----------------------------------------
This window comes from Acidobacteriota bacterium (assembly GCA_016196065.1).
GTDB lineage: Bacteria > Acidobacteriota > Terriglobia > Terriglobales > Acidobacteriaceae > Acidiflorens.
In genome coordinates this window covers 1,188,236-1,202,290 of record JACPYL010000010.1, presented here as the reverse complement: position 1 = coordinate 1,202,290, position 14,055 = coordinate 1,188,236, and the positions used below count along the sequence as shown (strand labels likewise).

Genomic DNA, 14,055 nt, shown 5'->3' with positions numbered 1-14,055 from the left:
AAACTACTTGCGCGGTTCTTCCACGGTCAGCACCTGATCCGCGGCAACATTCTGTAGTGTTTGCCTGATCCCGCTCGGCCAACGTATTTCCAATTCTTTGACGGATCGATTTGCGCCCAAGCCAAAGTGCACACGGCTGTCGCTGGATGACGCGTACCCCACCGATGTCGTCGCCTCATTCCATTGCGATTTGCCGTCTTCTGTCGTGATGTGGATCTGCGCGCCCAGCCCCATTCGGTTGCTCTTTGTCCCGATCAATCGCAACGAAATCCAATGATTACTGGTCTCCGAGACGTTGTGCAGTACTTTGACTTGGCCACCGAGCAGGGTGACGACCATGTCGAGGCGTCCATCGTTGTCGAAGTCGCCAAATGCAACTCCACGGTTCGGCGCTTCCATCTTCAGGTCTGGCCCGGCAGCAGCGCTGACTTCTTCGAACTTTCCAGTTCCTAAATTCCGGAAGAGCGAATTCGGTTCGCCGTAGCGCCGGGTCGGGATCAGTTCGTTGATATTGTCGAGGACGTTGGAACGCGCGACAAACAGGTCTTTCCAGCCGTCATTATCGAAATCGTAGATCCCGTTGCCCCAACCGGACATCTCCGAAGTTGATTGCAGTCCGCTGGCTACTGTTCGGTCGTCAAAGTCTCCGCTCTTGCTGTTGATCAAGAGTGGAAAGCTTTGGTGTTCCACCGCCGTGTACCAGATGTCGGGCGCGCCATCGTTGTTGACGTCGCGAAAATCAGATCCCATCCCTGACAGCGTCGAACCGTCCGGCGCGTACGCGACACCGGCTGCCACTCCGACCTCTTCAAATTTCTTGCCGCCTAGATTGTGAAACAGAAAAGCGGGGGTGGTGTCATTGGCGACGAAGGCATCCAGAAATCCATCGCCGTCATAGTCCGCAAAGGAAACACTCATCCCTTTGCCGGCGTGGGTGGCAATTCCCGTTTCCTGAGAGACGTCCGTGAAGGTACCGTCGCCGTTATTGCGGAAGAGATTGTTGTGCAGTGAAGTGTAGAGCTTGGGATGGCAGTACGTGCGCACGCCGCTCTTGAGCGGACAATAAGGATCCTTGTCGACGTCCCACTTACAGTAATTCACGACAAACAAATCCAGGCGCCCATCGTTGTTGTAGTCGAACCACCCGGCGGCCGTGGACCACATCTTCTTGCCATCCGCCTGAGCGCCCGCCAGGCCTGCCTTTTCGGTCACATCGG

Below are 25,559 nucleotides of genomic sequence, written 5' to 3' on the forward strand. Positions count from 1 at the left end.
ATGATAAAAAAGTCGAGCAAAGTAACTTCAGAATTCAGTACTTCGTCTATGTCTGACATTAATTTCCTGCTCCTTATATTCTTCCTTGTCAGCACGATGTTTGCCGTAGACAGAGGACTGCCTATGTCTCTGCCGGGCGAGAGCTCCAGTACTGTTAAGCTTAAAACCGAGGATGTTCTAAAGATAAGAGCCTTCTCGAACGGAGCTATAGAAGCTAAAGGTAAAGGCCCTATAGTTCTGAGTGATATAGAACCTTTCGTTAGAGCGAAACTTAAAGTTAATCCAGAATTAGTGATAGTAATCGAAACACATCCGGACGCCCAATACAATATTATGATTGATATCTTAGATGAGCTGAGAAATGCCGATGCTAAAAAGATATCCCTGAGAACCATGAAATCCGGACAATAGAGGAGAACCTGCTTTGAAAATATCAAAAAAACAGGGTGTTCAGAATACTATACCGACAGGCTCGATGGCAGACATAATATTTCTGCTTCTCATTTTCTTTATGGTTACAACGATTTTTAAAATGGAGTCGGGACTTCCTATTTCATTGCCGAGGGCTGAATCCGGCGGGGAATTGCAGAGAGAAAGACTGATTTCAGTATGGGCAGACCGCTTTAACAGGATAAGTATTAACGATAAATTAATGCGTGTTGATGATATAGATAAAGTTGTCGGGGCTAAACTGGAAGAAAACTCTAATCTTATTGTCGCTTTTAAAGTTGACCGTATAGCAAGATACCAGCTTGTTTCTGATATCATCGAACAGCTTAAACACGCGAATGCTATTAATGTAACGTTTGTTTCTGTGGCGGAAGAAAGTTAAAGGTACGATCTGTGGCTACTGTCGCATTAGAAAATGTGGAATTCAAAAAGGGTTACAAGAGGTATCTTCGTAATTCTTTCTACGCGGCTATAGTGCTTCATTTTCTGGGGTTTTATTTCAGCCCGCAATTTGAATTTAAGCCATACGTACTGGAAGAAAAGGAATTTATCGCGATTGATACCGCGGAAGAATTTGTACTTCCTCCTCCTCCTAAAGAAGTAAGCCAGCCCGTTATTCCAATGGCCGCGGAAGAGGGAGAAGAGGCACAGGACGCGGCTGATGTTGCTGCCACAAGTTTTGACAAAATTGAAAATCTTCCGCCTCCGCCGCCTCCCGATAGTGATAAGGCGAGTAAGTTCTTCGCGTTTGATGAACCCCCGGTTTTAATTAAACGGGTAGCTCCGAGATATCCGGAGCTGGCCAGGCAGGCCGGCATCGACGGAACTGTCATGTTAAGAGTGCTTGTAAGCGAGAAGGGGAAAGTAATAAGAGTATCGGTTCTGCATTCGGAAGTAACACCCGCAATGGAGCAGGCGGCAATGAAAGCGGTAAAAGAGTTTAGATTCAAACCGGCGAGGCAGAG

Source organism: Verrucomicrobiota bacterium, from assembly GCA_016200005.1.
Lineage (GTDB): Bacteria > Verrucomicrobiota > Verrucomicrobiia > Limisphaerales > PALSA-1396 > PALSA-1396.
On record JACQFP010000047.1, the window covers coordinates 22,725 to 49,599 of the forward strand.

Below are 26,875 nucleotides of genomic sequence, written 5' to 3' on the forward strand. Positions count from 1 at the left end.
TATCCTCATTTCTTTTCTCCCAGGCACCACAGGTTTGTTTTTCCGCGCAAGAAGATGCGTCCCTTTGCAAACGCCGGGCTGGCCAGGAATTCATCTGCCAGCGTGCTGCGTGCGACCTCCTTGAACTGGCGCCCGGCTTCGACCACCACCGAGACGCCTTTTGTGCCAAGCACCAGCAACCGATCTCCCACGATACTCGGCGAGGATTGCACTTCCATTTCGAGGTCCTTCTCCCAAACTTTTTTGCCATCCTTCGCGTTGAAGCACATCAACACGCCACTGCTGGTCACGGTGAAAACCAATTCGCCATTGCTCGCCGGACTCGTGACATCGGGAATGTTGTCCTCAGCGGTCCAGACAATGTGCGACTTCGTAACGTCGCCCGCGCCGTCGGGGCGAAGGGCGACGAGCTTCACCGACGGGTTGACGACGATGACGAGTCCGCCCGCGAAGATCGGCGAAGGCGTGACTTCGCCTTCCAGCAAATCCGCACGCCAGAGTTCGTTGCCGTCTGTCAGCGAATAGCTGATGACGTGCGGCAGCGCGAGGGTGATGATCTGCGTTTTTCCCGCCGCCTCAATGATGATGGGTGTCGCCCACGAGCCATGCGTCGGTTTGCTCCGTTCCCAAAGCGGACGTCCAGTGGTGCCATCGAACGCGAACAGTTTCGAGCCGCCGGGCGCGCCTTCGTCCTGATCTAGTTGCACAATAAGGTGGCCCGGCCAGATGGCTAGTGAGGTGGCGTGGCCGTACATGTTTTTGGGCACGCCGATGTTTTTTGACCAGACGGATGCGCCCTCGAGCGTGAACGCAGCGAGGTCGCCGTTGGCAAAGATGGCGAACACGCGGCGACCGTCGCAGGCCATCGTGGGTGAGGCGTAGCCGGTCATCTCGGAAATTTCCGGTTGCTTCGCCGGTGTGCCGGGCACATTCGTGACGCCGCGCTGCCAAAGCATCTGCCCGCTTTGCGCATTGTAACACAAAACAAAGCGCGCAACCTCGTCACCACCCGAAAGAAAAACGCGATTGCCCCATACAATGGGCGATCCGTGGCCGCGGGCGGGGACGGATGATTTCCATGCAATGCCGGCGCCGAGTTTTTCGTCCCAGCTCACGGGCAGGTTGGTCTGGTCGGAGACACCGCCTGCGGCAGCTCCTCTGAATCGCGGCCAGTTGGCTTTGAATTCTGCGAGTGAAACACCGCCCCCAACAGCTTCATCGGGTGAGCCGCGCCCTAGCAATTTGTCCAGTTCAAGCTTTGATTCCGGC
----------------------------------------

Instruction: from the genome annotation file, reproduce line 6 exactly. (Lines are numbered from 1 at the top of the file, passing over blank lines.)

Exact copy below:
Below are 25,559 nucleotides of genomic sequence, written 5' to 3' on the forward strand. Positions count from 1 at the left end.